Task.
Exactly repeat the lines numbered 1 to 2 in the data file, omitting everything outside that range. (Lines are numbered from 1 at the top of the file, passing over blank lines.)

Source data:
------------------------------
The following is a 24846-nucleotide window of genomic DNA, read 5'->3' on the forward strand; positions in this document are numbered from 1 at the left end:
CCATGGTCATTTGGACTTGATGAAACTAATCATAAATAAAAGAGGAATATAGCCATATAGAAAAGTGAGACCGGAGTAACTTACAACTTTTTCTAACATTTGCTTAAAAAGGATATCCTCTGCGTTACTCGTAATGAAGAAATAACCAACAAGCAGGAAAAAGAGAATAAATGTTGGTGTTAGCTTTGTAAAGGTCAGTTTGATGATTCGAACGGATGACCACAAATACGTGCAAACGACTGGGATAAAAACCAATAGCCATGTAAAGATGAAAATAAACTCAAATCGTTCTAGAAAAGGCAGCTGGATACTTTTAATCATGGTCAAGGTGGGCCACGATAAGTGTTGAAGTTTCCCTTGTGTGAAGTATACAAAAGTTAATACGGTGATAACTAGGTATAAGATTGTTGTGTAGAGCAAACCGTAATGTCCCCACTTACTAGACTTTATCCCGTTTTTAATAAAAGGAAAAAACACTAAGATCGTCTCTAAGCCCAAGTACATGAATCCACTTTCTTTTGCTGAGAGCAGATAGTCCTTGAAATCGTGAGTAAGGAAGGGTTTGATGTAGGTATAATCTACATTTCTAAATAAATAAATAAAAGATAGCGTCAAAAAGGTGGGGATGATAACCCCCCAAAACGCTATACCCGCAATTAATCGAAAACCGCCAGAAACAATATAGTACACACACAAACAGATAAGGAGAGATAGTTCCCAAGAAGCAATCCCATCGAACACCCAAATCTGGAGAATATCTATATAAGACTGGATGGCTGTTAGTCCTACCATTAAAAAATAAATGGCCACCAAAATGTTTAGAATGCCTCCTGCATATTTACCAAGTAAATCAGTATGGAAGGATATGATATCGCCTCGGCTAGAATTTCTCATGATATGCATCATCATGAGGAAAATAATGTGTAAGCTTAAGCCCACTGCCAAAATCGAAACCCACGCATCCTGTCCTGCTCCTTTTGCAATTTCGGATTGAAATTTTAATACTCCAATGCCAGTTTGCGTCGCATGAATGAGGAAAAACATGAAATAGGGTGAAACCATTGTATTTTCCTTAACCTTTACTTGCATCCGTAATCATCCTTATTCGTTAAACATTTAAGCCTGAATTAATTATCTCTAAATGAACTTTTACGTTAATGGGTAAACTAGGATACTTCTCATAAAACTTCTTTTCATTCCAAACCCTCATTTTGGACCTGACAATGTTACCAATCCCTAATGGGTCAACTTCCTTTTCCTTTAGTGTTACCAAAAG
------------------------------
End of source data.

The following is a 24846-nucleotide window of genomic DNA, read 5'->3' on the forward strand; positions in this document are numbered from 1 at the left end:
CCATGGTCATTTGGACTTGATGAAACTAATCATAAATAAAAGAGGAATATAGCCATATAGAAAAGTGAGACCGGAGTAACTTACAACTTTTTCTAACATTTGCTTAAAAAGGATATCCTCTGCGTTACTCGTAATGAAGAAATAACCAACAAGCAGGAAAAAGAGAATAAATGTTGGTGTTAGCTTTGTAAAGGTCAGTTTGATGATTCGAACGGATGACCACAAATACGTGCAAACGACTGGGATAAAAACCAATAGCCATGTAAAGATGAAAATAAACTCAAATCGTTCTAGAAAAGGCAGCTGGATACTTTTAATCATGGTCAAGGTGGGCCACGATAAGTGTTGAAGTTTCCCTTGTGTGAAGTATACAAAAGTTAATACGGTGATAACTAGGTATAAGATTGTTGTGTAGAGCAAACCGTAATGTCCCCACTTACTAGACTTTATCCCGTTTTTAATAAAAGGAAAAAACACTAAGATCGTCTCTAAGCCCAAGTACATGAATCCACTTTCTTTTGCTGAGAGCAGATAGTCCTTGAAATCGTGAGTAAGGAAGGGTTTGATGTAGGTATAATCTACATTTCTAAATAAATAAATAAAAGATAGCGTCAAAAAGGTGGGGATGATAACCCCCCAAAACGCTATACCCGCAATTAATCGAAAACCGCCAGAAACAATATAGTACACACACAAACAGATAAGGAGAGATAGTTCCCAAGAAGCAATCCCATCGAACACCCAAATCTGGAGAATATCTATATAAGACTGGATGGCTGTTAGTCCTACCATTAAAAAATAAATGGCCACCAAAATGTTTAGAATGCCTCCTGCATATTTACCAAGTAAATCAGTATGGAAGGATATGATATCGCCTCGGCTAGAATTTCTCATGATATGCATCATCATGAGGAAAATAATGTGTAAGCTTAAGCCCACTGCCAAAATCGAAACCCACGCATCCTGTCCTGCTCCTTTTGCAATTTCGGATTGAAATTTTAATACTCCAATGCCAGTTTGCGTCGCATGAATGAGGAAAAACATGAAATAGGGTGAAACCATTGTATTTTCCTTAACCTTTACTTGCATCCGTAATCATCCTTATTCGTTAAACATTTAAGCCTGAATTAATTATCTCTAAATGAACTTTTACGTTAATGGGTAAACTAGGATACTTCTCATAAAACTTCTTTTCATTCCAAACCCTCATTTTGGACCTGACAATGTTACCAATCCCTAATGGGTCAACTTCCTTTTCCTTTAGTGTTACCAAAAG